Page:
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The Week in Tech

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Firefox joins the virtual reality bandwagon

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Last week, Mozilla made good on their promise to bring virtual reality to the popular Firefox web browser by implementing support for WebVR (an experimental API that makes it easier to connect the browser to virtual reality headsets) through its Nightly and Developer Edition release channels. The launch follows the experimental version of the platform, dubbed “MozVR,” which they released last summer. Josh Carpenter, the head VR researcher at Mozilla, said the company plans to “Promote openness, innovation and opportunity on the web,” and believes that VR will be a “Really big deal” in the coming years, so they have hitched their wagon to the technology in a big way. The greatest challenge thus far has been reducing latency between head movements and screen reactions, but it's always improving, and Carpenter believes that Mozilla's VR work won't just benefit the VR experience, but the web experience as a whole.

Mozilla has made good on their promise to bring virtual reality to their Firefox web browser

At the moment, the new VR-enabled Firefox only works with the Oculus Rift, with just a small plugin required to make it work. There are plans in the works, however, to make it compatible with Linux, Firefox for Android and Google's Cardboard VR headsets. Whether or not the internet is really the best place for VR technology remains to be seen, though Mozilla's intentions of creating an open ecosystem are admirable. Browser performance is obviously significantly poorer than native VR apps, and will undoubtedly remain so for the foreseeable future, but Mozilla are at least taking steps in the right direction when it comes to bringing VR kicking and screaming into the mainstream.

 

Twitch founder sparks online dance revolution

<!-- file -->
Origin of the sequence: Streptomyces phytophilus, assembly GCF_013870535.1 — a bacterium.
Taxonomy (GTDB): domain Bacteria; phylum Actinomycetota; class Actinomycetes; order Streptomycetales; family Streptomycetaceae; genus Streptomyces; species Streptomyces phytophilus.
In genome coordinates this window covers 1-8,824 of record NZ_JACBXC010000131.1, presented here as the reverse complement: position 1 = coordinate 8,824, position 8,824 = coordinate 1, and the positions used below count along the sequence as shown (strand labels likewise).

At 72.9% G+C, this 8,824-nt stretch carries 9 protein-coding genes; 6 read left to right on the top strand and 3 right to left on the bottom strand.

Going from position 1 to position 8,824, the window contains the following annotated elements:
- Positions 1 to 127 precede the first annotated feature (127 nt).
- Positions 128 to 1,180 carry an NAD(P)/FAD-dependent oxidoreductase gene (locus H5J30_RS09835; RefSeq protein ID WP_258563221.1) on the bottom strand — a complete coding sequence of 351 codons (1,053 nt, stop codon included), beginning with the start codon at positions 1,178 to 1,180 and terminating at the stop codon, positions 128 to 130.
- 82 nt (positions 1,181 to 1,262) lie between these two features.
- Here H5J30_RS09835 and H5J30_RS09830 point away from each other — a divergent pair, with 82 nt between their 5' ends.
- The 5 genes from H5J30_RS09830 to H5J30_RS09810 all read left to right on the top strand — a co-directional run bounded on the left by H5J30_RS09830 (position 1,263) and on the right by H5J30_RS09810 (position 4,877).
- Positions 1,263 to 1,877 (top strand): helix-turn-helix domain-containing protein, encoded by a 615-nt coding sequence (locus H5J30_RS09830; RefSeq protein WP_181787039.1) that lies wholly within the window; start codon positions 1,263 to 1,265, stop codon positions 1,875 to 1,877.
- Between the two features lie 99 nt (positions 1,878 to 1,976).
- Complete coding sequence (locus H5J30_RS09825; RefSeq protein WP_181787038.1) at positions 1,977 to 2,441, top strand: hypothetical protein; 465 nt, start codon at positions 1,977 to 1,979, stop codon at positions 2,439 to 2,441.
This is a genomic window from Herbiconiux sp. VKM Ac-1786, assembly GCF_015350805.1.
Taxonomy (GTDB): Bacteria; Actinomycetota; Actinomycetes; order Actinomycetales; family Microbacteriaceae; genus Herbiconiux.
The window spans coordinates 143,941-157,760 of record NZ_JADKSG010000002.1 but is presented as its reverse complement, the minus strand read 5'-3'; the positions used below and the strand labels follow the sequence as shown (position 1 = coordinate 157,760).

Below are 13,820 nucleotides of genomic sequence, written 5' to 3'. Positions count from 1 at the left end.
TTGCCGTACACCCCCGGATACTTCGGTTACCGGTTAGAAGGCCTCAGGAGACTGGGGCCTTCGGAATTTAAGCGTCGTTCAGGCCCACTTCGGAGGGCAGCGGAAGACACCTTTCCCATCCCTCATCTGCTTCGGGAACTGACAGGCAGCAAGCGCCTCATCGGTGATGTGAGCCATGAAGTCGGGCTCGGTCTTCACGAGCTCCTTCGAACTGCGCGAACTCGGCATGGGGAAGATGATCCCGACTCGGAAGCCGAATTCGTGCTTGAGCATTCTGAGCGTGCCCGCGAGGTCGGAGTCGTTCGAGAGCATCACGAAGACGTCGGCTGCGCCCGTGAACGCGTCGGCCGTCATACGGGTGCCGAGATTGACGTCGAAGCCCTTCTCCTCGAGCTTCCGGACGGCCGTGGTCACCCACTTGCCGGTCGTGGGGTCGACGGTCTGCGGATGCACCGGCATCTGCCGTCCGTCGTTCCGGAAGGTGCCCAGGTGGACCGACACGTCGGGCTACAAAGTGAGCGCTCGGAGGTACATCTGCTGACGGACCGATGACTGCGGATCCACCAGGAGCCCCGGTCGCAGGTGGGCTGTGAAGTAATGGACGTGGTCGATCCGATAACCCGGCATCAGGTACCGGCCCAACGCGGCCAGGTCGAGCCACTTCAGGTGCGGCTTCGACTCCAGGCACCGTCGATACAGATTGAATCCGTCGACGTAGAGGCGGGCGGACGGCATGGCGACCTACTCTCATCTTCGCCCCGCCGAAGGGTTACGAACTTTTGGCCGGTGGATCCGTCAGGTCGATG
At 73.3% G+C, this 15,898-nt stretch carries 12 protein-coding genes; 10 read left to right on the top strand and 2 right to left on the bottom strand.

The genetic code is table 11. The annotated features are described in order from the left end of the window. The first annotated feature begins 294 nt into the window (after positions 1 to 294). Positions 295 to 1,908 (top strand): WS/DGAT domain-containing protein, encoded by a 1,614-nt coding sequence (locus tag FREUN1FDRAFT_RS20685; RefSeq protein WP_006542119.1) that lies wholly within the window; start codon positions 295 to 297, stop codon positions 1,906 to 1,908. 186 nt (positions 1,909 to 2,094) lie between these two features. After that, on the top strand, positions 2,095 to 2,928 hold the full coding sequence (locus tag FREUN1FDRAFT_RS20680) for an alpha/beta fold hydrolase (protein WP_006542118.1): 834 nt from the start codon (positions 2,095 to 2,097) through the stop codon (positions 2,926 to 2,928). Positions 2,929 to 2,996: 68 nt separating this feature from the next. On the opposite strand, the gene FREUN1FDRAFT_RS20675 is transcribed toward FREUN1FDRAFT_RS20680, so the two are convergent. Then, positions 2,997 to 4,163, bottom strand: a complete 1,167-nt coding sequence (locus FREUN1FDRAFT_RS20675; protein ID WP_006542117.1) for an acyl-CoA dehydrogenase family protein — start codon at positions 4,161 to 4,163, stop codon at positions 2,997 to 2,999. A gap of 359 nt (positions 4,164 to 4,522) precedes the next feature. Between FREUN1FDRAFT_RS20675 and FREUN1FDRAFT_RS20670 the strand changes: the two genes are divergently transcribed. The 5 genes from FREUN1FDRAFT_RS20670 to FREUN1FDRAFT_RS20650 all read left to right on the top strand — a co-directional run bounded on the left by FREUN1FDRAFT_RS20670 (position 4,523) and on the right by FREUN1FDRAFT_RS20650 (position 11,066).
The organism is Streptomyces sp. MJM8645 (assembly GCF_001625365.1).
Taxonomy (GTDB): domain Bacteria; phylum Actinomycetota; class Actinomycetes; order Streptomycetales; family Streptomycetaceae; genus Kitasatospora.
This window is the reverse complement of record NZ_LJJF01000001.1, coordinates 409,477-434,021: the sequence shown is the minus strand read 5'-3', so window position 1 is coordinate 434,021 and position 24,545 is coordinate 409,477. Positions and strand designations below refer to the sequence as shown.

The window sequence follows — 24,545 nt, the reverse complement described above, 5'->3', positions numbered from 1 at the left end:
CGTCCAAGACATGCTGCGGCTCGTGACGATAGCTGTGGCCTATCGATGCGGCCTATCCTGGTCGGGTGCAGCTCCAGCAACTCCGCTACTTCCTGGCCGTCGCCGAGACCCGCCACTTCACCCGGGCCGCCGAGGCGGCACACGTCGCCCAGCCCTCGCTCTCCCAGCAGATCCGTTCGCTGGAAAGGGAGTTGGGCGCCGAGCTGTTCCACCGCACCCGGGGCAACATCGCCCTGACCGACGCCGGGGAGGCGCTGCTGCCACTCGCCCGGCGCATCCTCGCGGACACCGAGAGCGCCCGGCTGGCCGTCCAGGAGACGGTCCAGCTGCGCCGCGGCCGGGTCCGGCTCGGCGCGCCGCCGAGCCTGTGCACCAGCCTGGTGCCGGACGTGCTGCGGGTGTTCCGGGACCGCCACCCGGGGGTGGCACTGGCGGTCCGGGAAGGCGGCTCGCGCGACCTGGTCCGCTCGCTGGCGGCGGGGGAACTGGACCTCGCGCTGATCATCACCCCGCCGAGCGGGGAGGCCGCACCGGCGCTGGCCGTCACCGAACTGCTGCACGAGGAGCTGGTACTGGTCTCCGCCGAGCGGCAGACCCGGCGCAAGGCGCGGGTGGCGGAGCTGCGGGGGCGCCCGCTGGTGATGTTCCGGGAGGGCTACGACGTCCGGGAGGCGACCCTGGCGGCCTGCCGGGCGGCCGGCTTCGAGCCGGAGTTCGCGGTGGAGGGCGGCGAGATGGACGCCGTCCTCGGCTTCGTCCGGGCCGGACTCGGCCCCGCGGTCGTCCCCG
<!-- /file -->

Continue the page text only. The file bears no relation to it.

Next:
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As fantastic as Spotify is for the latest official releases, it's severely lacking when it comes to the unofficial remixes and inventive mixes that dance music affectionados are notoriously keen on. Enter Twitch co-founder and Y Combinator partner Justin Kan and his new service “The Drop,” which (in the man's own words) as a “Constant stream of new electronic music tracks.” The website is a community-curated streaming site that sprung out of Kan's realisation that barely anybody actually downloads music anymore, the future is all about streaming.

Justin Kan call The Drop a “Constant stream of new electronic music tracks”

The system is built on an open-source curation interface called Telescope, and the SoundCloud interface, the site lets users upload their own tracks (original cuts, remixes and jams of all shapes and sizes) by simply adding SoundCloud links, and stream through a list of the day's most up-voted tracks. You can also browse the site based on genre. Kan admits the site probably won't turn a profit, but he says “It’s not a business, it’s just site,” as he doesn't think “The music business is a very good business to be in.” He said he'll just be happy if it sources him good new music.

 

The great headphone untangler

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As convenient as earbud headphones are, anyone who has ever gone jogging or even gone for a gentle stroll with the things attached will tell you that they are prone to getting tangled up in themselves. It's a classic first-world problem, but it's a problem nonetheless, a problem that entrepreneur Ray Walker was so struck by, that he quit a lucrative day job in order to sort it out!

Spoolee fits on your finger like a ring and allows users to wrap their headphones around it

The product he's created to sort this most frustrating of problems is the Spoolee, a Kickstarter funded device that fits on your finger like a ring and allows users to wrap their headphones around it and then bind them with a velcro loop. It's one of those classic “Why didn't I think of that?” inventions, which might not change the world, but does look pretty damn impressive when it's being unfurled (see the video below). It's also made from washable and durable neoprene, so will probably outlast even your trusty old iPod.

 

The Spoolee by Ray Walker – A perfect solution to tangled headphones

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